Hate Crimes And Communal Polarization
By Ram Puniyani
16 June, 2014
The Modi Sarkar has been installed in power from last three weeks or so (May 16, 2014). While there is lots of hope from this government by sections of society, there are other types of fears which have started getting actualized and the consequences of that are being felt with great amount of horror. After the morphed images of Bal Thackeray and Shivaji were uploaded on social sites a well planned attack on Muslim minorities was orchestrated in Pune. In this attack the rampaging mobs not only paralyzed the city, they also attacked mosques and torched at least 200 public and private vehicles. The culmination of this was the public lynching of an IT professional, Mohsin Shiekh, an IT manager from Sholapur, a resident of Pune. He was allegedly brutally killed by a mob of Hindu Rashtra Sena, led by Dhanajay Desai. This is ‘Hate crime’ of worst order.
While this act has shaken the minority community and civic society groups have condemned it, the Prime Minister of the country has chosen to keep mum on the issue for a long time. Maharashtra Government is treating it as a law-and order problem, which defies all the logic. The overall observation is that a large section of the minority community is feeling terrorized ever since the Modi Sarkar has come to power. In Pune region, from last two weeks or so the minority homes and prayer halls are being vandalized and a section of supporters of the ideology of ruling party is feeling emboldened to no end. It is in this backdrop that murder of the Pune techie, who was wearing the Muslim identity has come as a warning signal for those who want to strive for communal harmony, national integration and the affirmation of the rights of religious minorities to live with equal honor and dignity. This incident has intensified ripples of fear leading to many from the minority community shaving off their beards.
In some ways this seems to be repeating the experiment in communal divide brought in by communal forces in UP, Muzzafarnagar. One recalls that a fracas of road accident was given the expression of ‘violation of the honor of our girls’, ‘love jihad’ and a video clip was uploaded by BJP MLA. This led to the horrific violence and the consequent polarization of communities along religious lines and a massive victory of BJP in UP. Amit Shah has been credited with the victory in UP and now in the wake of forthcoming Assembly elections in Maharashtra on one side the state BJP unit wants same Amit Shah to come here to Maharashtra and on the other the forces like Hindu Rashtra Sena have unleashed the anti minority programs like the heinous crime against the Muslim techie in Pune.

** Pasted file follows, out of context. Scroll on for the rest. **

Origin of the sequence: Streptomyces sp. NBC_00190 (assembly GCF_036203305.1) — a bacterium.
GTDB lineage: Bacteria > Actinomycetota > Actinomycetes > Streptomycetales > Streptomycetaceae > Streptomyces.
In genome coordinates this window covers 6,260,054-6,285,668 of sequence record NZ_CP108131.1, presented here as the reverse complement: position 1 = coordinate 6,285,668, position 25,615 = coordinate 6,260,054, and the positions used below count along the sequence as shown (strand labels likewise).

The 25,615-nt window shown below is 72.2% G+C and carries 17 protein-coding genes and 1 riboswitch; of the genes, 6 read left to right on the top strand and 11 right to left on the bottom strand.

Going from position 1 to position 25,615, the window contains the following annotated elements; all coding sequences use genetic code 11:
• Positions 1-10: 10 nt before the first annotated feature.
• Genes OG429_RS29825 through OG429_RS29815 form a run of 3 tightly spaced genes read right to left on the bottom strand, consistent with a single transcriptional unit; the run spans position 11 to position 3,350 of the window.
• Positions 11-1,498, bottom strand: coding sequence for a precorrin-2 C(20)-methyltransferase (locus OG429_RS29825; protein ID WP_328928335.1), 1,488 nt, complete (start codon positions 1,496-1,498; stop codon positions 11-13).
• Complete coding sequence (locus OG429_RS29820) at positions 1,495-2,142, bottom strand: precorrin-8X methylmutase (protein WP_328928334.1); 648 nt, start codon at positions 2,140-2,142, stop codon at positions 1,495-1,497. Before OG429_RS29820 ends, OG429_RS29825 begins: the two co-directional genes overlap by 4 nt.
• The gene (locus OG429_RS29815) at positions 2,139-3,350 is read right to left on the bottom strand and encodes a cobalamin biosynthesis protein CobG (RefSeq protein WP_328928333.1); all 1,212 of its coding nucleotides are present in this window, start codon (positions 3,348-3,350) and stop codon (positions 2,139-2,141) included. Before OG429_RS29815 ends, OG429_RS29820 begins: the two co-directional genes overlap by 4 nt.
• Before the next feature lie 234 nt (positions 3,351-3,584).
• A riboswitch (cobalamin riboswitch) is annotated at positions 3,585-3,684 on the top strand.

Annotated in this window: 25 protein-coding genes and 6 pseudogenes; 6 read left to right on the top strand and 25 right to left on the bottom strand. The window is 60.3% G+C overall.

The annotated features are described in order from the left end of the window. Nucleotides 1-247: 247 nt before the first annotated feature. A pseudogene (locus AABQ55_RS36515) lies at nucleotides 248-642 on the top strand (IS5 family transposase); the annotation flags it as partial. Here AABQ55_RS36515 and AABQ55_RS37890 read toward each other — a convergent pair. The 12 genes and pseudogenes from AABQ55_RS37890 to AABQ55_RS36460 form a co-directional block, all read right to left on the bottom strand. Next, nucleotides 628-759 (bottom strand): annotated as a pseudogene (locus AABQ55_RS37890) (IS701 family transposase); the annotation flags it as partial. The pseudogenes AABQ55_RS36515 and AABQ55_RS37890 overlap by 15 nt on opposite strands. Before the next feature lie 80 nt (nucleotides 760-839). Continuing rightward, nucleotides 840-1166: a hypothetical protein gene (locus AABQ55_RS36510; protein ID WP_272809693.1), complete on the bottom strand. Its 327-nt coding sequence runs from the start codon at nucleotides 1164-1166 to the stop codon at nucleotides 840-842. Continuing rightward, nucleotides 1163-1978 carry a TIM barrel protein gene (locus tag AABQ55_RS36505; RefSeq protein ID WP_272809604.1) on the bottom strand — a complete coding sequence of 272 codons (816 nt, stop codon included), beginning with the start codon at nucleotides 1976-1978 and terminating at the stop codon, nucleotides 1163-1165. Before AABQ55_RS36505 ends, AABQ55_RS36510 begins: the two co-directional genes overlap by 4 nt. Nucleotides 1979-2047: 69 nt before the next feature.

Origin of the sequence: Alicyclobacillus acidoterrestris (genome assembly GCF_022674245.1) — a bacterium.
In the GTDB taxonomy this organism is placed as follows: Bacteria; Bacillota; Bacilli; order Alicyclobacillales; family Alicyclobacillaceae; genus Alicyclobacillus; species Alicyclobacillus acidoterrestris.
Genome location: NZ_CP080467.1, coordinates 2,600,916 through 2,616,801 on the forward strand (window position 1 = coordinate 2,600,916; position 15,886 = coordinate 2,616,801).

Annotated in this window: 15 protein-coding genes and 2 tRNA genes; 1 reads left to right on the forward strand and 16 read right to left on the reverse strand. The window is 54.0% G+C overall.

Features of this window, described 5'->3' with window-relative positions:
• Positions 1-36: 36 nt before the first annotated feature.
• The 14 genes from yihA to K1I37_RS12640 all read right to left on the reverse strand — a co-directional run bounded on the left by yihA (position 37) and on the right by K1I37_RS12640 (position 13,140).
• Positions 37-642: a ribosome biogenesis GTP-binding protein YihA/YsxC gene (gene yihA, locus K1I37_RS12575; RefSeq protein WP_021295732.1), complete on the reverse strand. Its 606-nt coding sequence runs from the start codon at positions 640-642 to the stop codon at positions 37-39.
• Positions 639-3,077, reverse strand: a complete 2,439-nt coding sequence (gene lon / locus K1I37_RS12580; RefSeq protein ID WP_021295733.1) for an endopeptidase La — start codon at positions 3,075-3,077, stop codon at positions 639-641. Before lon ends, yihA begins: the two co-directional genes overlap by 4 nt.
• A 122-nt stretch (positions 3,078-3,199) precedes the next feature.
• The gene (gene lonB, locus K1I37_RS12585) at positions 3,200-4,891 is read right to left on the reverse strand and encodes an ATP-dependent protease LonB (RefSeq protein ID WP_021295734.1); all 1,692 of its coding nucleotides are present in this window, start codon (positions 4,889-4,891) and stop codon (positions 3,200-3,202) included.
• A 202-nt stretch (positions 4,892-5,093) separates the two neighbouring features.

Communal violence and crimes have been the real polarizing factors in our society. Even in the preceding Lok Sabha elections, while apparently it seems that the agenda of development has given the victory to Mr. Modi, the fact is that communal polarization was working in the background. That’s how Modi brought forward the issue of article 370, Bangladeshi immigrants and the pink revolution. How much role this polarization played in the general elections is a matter of conjecture. All said and done communal polarization has been a major tool in the hands of communal parties. In Gujarat we saw the polarization brought around the Godhra train burning leading to Gujarat violence in which over 80% of those who got killed were the one’s from minority community. This violence brought in the polarization and the BJP government which was tottering till then became firmly planted in the seat of power.